How to Grow Part 1: Performance Management in 3… 2…
— by taylor (5 min read)
“Only 6% believe their current process for managing performance is worth the time, 58% called their process ‘weak,’ with North American companies 20% worse than the rest of the world.” – Josh Bersin (@Josh_Bersin), Corporate Talent, HR, and Learning Analyst & Founder of Bersin by Deloitte
Only 6%… that’s a pretty slim number of organizations who have a strong performance management system. So what’s the problem? There’s a good chance these companies joined the performance management party late – as in after their employee base grew. Create a performance management system before you begin to gather your team. It’s important to know how exactly you plan to manage the performance of a team before they are onboarded. Why? Unless there is a performance system in place, it will be increasingly difficult to accurately develop and maintain a system of performance appraisals, management system updates, and team alignment with each new employee.
Problem: Performance Appraisals
Is it really a performance appraisal if it doesn’t truly identify performance? The answer is no. In fact, performance appraisals are sometimes wildly erroneous and can lead to more performance problems than they actually solve. For example, two-thirds of employees who receive the highest marks during their performance appraisal are quite frankly not the organization’s top performers. Sounds like an oxymoron, right? The underlying problem is that these performance appraisals are outdated and tend to be overly biased. The results are less than flattering. While good employees know they are good, bad performers on the other hand don’t know how poor their performance is. This is because the performance appraisal system wasn’t created until after the maturation of the team, so a set standard of performance regulations wasn’t immediately put into action.
Solution: Create a performance appraisal plan when you recognize the need for growth in the number of employees. Doing so will prepare the organization for the new hires and monitor their growth and performance.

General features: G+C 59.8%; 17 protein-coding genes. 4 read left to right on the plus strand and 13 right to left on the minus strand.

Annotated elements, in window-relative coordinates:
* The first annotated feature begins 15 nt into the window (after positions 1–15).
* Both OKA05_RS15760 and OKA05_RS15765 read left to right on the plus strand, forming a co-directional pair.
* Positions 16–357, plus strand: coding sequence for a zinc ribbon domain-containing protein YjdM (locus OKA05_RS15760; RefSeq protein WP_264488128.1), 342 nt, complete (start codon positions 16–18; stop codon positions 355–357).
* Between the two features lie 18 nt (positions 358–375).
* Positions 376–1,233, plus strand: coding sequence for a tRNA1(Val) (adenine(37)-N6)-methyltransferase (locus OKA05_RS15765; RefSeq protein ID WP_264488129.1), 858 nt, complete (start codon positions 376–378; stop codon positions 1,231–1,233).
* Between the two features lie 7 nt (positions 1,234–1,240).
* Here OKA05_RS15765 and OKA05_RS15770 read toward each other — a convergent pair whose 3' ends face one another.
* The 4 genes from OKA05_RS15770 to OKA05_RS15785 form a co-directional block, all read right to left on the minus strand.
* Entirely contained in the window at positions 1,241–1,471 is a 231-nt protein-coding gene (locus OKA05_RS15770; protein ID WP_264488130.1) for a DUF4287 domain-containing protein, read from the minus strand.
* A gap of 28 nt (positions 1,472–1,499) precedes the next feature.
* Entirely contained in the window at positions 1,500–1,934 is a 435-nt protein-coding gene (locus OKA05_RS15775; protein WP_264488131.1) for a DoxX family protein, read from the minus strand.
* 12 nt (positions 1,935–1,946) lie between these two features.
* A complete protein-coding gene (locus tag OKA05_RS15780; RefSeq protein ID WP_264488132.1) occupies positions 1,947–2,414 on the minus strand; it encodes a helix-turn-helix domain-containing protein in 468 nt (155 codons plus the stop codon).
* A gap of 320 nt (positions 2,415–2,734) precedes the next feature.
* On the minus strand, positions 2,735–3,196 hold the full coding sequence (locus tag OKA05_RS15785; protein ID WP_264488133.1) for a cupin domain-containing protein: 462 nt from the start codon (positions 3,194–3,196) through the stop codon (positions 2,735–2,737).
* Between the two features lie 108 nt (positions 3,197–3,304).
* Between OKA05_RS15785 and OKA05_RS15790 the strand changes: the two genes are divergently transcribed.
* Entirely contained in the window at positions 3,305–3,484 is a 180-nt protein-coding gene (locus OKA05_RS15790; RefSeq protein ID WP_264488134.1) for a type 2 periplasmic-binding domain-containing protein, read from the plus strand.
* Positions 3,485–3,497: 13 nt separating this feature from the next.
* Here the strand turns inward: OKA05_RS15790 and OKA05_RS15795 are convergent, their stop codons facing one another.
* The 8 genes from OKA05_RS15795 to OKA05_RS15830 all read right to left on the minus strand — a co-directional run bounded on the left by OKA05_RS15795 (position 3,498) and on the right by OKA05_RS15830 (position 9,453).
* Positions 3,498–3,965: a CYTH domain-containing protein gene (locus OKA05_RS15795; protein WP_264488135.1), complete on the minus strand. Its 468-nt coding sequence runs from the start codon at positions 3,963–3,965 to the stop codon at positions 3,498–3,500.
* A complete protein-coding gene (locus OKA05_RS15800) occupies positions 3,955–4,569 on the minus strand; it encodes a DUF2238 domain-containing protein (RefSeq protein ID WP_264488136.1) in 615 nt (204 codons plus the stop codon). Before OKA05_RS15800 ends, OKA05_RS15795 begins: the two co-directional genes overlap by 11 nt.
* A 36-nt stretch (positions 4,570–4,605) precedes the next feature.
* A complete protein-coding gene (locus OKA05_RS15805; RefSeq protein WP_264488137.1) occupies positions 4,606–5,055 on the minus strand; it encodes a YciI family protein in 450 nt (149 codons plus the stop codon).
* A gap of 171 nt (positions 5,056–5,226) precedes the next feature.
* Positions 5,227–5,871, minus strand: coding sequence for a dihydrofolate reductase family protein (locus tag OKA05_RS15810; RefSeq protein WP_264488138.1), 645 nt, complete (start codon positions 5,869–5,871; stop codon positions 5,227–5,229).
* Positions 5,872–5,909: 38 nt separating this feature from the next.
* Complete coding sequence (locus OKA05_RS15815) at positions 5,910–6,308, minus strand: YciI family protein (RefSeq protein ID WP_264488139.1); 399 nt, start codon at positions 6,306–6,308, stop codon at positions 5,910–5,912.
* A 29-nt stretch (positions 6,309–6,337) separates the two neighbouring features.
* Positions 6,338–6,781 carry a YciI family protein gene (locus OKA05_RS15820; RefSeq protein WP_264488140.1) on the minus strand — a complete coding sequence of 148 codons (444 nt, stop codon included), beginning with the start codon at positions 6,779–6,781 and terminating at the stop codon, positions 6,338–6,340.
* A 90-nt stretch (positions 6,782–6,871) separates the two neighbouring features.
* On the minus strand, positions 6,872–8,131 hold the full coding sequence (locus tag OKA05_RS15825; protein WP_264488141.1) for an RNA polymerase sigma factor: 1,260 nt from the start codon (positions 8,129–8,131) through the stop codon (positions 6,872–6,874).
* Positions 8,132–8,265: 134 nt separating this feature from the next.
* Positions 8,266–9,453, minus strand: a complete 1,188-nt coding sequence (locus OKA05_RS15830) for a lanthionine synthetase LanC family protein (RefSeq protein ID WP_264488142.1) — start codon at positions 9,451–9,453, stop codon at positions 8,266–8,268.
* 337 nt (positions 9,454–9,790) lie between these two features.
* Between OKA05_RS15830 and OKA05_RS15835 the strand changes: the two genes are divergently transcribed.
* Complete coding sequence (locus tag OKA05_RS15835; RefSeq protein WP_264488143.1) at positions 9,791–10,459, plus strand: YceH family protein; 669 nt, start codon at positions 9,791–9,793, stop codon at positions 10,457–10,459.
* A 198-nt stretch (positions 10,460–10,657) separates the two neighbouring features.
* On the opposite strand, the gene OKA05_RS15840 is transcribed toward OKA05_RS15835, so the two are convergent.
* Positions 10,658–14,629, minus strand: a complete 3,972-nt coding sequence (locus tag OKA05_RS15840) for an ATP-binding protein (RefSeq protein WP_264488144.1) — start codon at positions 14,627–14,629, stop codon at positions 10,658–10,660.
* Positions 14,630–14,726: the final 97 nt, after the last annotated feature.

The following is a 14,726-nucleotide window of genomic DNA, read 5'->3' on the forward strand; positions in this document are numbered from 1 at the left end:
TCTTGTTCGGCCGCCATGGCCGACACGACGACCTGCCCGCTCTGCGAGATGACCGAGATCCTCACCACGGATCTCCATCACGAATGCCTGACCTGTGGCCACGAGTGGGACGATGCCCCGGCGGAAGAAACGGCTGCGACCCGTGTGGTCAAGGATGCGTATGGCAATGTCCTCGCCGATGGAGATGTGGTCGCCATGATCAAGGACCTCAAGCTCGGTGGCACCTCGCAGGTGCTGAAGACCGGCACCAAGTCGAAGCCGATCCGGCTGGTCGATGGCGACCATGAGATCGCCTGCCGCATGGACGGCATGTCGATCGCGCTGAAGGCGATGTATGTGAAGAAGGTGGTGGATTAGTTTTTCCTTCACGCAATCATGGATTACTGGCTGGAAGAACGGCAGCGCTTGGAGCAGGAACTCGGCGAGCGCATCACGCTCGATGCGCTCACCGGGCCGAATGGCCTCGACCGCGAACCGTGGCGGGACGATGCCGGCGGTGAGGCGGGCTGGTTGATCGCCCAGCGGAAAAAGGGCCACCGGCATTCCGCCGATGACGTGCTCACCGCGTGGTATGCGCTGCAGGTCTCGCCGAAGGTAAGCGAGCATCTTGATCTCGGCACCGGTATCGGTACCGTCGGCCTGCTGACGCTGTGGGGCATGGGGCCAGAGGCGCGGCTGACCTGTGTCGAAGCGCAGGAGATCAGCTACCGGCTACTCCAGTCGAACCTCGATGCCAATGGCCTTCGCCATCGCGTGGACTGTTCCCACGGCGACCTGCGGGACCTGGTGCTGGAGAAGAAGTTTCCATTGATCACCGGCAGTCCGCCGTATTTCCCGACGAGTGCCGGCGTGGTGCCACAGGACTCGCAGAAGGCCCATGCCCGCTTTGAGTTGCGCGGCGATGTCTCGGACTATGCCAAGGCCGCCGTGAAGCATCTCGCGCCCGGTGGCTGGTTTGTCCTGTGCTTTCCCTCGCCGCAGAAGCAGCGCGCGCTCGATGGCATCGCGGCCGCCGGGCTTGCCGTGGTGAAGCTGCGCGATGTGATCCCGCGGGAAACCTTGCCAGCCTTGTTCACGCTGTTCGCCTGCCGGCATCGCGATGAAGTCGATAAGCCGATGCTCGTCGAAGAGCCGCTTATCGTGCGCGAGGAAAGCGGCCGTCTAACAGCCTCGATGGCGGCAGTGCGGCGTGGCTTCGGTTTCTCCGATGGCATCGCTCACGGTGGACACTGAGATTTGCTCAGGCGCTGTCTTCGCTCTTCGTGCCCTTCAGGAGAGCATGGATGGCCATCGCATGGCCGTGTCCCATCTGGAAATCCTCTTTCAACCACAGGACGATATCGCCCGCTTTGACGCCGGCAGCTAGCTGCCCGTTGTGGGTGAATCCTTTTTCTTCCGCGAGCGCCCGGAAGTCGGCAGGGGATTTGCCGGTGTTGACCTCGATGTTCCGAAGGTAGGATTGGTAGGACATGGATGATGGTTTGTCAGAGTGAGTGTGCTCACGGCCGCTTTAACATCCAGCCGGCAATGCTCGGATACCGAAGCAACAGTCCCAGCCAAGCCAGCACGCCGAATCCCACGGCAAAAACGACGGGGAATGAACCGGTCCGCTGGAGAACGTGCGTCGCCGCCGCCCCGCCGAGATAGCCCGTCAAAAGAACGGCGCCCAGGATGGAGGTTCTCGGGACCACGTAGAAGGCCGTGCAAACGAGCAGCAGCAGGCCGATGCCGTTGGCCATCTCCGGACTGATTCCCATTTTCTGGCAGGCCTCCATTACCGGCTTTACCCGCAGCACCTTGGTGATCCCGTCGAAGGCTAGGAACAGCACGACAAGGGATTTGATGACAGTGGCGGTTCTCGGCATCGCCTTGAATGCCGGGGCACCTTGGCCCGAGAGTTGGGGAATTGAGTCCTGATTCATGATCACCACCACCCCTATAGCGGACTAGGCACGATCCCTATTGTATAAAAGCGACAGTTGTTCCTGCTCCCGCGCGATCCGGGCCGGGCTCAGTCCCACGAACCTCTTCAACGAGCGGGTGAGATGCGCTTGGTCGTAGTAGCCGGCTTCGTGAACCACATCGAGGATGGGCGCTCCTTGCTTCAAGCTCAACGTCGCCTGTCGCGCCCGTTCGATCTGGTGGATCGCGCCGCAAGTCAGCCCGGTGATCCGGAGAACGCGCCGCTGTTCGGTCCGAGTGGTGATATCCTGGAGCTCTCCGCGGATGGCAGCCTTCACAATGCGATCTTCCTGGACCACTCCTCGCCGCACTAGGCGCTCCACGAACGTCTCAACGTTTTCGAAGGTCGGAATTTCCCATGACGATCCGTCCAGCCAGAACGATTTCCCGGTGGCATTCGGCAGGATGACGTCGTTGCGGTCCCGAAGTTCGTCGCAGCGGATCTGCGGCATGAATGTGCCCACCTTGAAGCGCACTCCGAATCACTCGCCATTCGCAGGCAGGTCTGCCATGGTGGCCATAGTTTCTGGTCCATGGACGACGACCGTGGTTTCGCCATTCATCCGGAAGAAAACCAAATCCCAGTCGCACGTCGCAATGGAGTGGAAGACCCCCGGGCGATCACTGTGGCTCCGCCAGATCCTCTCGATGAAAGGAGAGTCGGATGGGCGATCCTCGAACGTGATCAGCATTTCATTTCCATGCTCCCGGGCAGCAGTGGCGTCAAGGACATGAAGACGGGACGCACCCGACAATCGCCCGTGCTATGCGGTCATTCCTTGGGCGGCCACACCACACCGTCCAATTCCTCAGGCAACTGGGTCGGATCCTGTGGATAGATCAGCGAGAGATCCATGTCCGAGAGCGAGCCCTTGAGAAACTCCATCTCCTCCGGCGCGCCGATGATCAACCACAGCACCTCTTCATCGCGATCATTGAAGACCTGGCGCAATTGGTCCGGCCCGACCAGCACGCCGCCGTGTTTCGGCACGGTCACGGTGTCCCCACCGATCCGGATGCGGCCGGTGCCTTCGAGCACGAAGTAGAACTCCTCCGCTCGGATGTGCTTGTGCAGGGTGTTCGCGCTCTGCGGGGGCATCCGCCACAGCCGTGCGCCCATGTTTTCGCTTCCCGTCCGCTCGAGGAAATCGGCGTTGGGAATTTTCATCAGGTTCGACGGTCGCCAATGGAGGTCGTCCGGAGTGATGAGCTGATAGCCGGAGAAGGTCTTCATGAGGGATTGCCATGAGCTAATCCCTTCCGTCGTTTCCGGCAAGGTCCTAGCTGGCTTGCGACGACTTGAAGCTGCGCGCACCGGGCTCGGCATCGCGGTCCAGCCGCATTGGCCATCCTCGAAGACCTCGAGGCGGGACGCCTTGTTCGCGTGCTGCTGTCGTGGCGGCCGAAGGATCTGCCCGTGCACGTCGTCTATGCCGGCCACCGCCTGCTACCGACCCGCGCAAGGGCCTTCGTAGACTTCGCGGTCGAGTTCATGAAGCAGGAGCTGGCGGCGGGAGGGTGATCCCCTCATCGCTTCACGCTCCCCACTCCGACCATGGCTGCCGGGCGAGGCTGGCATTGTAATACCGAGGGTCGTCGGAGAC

Problem: Updating Outdated Issues
It’s really just a formality. Does it honestly need to be updated? Absolutely. The outdated system your organization currently uses needs to be updated. While the company may have originally compiled some sort of performance system for compliance regulations, that certainly doesn’t mean the data from the performance appraisals couldn’t be useful. The data for how the employee works and what they get done during the day can set expectations of the employee, demands of the position, and expectations of the supervisor. Updating your performance management process not only helps the development of your employees, but drives business value as well. Unfortunately, only 8% of HR executives say that their organization effectively uses their performance process to drive business value. Therein lies the problem with using an outdated system – it can in fact damage the value of your business.
Solution:Consistently update the performance management system to meet the needs of the organization and the employees.
Problem: Team Alignment
The team doesn’t know the goals of the organization, so they don’t understand how their performance fits into organizational needs. Often, the biggest downfall for employee performance is their lack of understanding of organizational goals. If employees are unaware of how the company plans to grow, how can they gauge their own performance? When employees are aligned with organizational goals, they are more engaged while in the office. When employee engagement is high, employees perform 20% better and are 87% less likely to leave the organization. In order to form a high-performing team, it’s crucial the entire organization understands and shares goals. President and COO of Technomedia, Marcel Messier said:
“If leadership is unable to create a clear roadmap that can be communicated and embraced throughout the organization, it will be much more difficult to establish a high-performing workforce able to meet those goals. Alignment only will be achieved by ensuring strong leaders are in place at the top and capable of clearly communicating goals and expectations and providing employees with ongoing learning opportunities to expand and enhance their skill sets. Once these factors are put into place, the organization can benefit from an optimized workforce that operates cohesively to overcome challenges and achieve key objectives.”
Solution: Integrate alignment into performance management. When the team knows how their work affects the organization, they are less likely to leave and more likely to become high-performing employees.
Not all performance appraisals were created equal… the outdated and antiquated ratings will do little to improve an employee’s performance. Performance appraisals must recognize accomplishments and notate areas needing improvement. Likewise, if the management systems the organization uses aren’t up-to-date, it’s unlikely the performance management system will do much to drive business value. Ultimately, without alignment throughout the organization there’s little hope for an overarching level of high performance and engagement.
Your company needs these three things before your team can grow. Otherwise, it’ll not only be difficult to manage employee performance, it will be ineffective.
See how you can begin cultivating growth in your organization right this second.